IBM Turbo-charges server

IBM Corp. on Oct. 16 unveiled its most powerful server ever in the multibillion-dollar

high-end Unix market in an attempt to overtake market leader Sun Microsystems


The IBM eServer pSeries 680, code-named "Turbo," features fewer chips

for transaction processing than its counterparts from Sun and Hewlett-Packard

Co., said Scott Firth, IBM's director of eServer products. Its base configuration

costs about $420,000, but could ramp up into the millions, depending on

customer specifications.

"Any agency with a large database and a large number of people who want

to access it" could benefit, Firth said. "We haven't pinpointed any specific

agencies, but it's for any group looking to improve their infrastructure

for e-commerce and e-business and to get information out more rapidly to

citizens or employees of government."

The Turbo features include:

* 24 silicon-on-insulator microprocessors.

* IBM mainframe-inspired capabilities, including capacity-on-demand,

where customers can activate additional processors at their discretion and

are only billed at that time.

* CPU allocation, which automatically reallocates resources if impending

CPU failures are detected.

* Memory up to 96G.

IBM is also staking its claim that the Turbo server is superior in price

and performance to anything that Sun and HP will release in the near future.

The Turbo servers will begin shipping in volume Nov. 17, Firth said.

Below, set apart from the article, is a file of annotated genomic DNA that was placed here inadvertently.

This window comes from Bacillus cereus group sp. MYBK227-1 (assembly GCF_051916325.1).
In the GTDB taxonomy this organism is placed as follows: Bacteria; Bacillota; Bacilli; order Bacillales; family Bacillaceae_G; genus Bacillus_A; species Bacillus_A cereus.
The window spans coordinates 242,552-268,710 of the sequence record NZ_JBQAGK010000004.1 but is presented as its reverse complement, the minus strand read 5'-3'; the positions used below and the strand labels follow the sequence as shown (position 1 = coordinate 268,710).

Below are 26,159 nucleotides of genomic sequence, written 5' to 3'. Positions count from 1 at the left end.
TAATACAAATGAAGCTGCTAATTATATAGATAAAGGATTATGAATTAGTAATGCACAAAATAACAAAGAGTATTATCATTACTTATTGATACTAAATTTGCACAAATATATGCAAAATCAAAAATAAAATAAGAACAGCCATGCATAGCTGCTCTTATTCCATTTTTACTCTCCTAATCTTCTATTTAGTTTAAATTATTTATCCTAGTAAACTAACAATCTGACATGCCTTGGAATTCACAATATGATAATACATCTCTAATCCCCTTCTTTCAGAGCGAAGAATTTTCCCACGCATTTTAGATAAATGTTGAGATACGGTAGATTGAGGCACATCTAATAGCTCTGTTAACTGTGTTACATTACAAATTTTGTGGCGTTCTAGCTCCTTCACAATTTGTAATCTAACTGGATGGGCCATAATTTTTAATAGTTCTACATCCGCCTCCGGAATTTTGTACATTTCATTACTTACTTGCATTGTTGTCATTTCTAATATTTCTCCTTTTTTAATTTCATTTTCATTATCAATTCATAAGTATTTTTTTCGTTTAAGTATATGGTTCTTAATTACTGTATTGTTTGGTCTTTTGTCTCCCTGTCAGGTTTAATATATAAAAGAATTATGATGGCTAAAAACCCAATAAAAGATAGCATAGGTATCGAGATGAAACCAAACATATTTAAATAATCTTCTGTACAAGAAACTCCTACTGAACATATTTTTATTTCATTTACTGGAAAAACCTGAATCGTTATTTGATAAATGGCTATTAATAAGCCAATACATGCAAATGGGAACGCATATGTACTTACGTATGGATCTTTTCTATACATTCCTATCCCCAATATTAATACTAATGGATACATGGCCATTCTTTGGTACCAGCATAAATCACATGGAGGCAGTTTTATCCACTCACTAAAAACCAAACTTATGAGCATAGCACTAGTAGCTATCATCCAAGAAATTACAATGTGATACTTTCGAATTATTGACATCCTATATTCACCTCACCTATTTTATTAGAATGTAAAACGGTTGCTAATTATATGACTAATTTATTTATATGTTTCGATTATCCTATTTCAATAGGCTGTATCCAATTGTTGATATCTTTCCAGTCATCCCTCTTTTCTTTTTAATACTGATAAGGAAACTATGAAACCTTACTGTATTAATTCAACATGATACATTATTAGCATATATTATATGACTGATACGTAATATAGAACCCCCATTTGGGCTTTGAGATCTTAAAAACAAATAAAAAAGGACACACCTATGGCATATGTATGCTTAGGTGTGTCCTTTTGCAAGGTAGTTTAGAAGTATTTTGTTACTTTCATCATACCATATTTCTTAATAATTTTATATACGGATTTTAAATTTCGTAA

Sun's next generation of mid- to high-end servers, based on its UltraSPARC

III microprocessor technology, will begin shipping in the first quarter

of 2001, and pricing will be available then, said John Leahy, chief of staff

at Sun Federal.

Leahy said IBM's announcement should not affect Sun's lead in the Unix

server market. "If a product is years ahead of the competition, that might

be a [reason] for consideration, but that's not what we're talking about

here," he said.

The HP 9000 Superdome server will ship "by the end of the year," and

pricing will start at $400,000, according to a source at HP.


  • Defense
    Ryan D. McCarthy being sworn in as Army Secretary Oct. 10, 2019. (Photo credit: Sgt. Dana Clarke/U.S. Army)

    Army wants to spend nearly $1B on cloud, data by 2025

    Army Secretary Ryan McCarthy said lack of funding or a potential delay in the JEDI cloud bid "strikes to the heart of our concern."

  • Congress
    Rep. Jim Langevin (D-R.I.) at the Hack the Capitol conference Sept. 20, 2018

    Jim Langevin's view from the Hill

    As chairman of of the Intelligence and Emerging Threats and Capabilities subcommittee of the House Armed Services Committe and a member of the House Homeland Security Committee, Rhode Island Democrat Jim Langevin is one of the most influential voices on cybersecurity in Congress.

Stay Connected


Sign up for our newsletter.

I agree to this site's Privacy Policy.